Torrential rains flooded south Texas on Wednesday morning, the latest danger in an escalating crisis for the hundreds of child migrants detained near the U.S.-Mexico border.
According to radar estimates, more than 10 inches of rain fell overnight as severe thunderstorms swept through the area. That was enough to cause widespread flooding, with water entering homes and flooding wide streets in Weslaco, a town between McAllen and Brownsville.
The Associated Press recently reported that young children separated from their families as a consequence of President Donald Trump’s “zero tolerance” immigration policies were being housed in three shelters for infants and toddlers in the region. Trump announced Wednesday that he will sign an executive order to end the separations imminently. As the rain fell, hundreds of migrants were seeking entry into the United States at the border, according to CNN.
The town of Combes, site of one of the shelters, was included in severe thunderstorm warnings and flash flood emergencies issued by the local outpost of the National Weather Service. Local NWS guidelines say that a rainstorm of this magnitude over a 12-hour period has a less than a 1 percent chance of occurring in any given year under a stable climate. The bulk of the rainfall Wednesday morning came in just an hour or two, according to radar.
The climate, of course, is not stable. Wednesday’s storm is the latest 100-year downpour in a state full of them in recent years. In Houston alone, there have been three 500-year rainstorms in the past three years. A warmer atmosphere holds more water vapor, and increases the ability of routine thunderstorms to become downpours.
Wednesday is also World Refugee Day, so it’s worth mentioning that those who have crossed borders seeking a better life in the U.S. aren’t the only ones dealing with displacement and more extreme weather at the same time. There’s growing evidence that climate change is already leading to increased migration, and once migrants leave their homes, they are more vulnerable to the weather.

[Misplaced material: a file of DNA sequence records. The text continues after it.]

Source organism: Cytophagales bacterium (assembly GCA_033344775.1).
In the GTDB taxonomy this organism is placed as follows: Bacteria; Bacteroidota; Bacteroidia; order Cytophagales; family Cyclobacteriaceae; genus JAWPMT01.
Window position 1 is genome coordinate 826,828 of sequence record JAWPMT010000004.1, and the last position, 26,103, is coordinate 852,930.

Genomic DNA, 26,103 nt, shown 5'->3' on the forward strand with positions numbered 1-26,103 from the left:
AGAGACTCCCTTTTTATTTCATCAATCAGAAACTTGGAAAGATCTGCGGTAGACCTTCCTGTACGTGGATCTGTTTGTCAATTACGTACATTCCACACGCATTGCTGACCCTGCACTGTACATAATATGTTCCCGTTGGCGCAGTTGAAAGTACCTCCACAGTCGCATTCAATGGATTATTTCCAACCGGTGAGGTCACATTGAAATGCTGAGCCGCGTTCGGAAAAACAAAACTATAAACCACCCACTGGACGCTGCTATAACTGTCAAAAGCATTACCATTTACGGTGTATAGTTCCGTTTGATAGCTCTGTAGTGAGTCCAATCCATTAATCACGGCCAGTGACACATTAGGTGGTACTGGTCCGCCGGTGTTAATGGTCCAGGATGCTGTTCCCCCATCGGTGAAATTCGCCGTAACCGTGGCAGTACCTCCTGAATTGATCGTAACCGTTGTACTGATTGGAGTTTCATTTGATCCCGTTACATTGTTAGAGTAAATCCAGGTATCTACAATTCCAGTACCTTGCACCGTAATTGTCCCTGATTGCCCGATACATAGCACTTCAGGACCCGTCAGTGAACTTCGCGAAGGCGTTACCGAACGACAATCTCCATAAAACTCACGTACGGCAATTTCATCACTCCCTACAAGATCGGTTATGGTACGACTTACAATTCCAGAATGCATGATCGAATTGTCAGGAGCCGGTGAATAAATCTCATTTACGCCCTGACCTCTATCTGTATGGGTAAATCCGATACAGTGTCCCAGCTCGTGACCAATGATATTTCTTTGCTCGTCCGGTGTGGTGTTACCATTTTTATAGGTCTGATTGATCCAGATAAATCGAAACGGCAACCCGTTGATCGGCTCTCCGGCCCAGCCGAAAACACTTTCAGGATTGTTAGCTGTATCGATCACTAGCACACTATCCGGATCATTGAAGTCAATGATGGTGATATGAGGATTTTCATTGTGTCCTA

This is a global story. In April, for instance, heavy rains and flash flooding destroyed 750 homes and displaced thousands of people at a refugee camp in northern Kenya. And earlier this month, heavy monsoon rains hit the world’s largest refugee camp in Bangladesh, washing away makeshift shelters.
These are the escalating climate consequences for people with little means to withstand them, perpetuating a cycle of injustice that now defines our warming era: Those who contributed the least to climate change stand to lose the most.
Organizations like the Red Cross are already working to make better use of weather forecasts for humanitarian purposes. But with climate change expected to produce a four-fold increase in the number of migrants worldwide over the next 30 years, they’ll have their work cut out for them.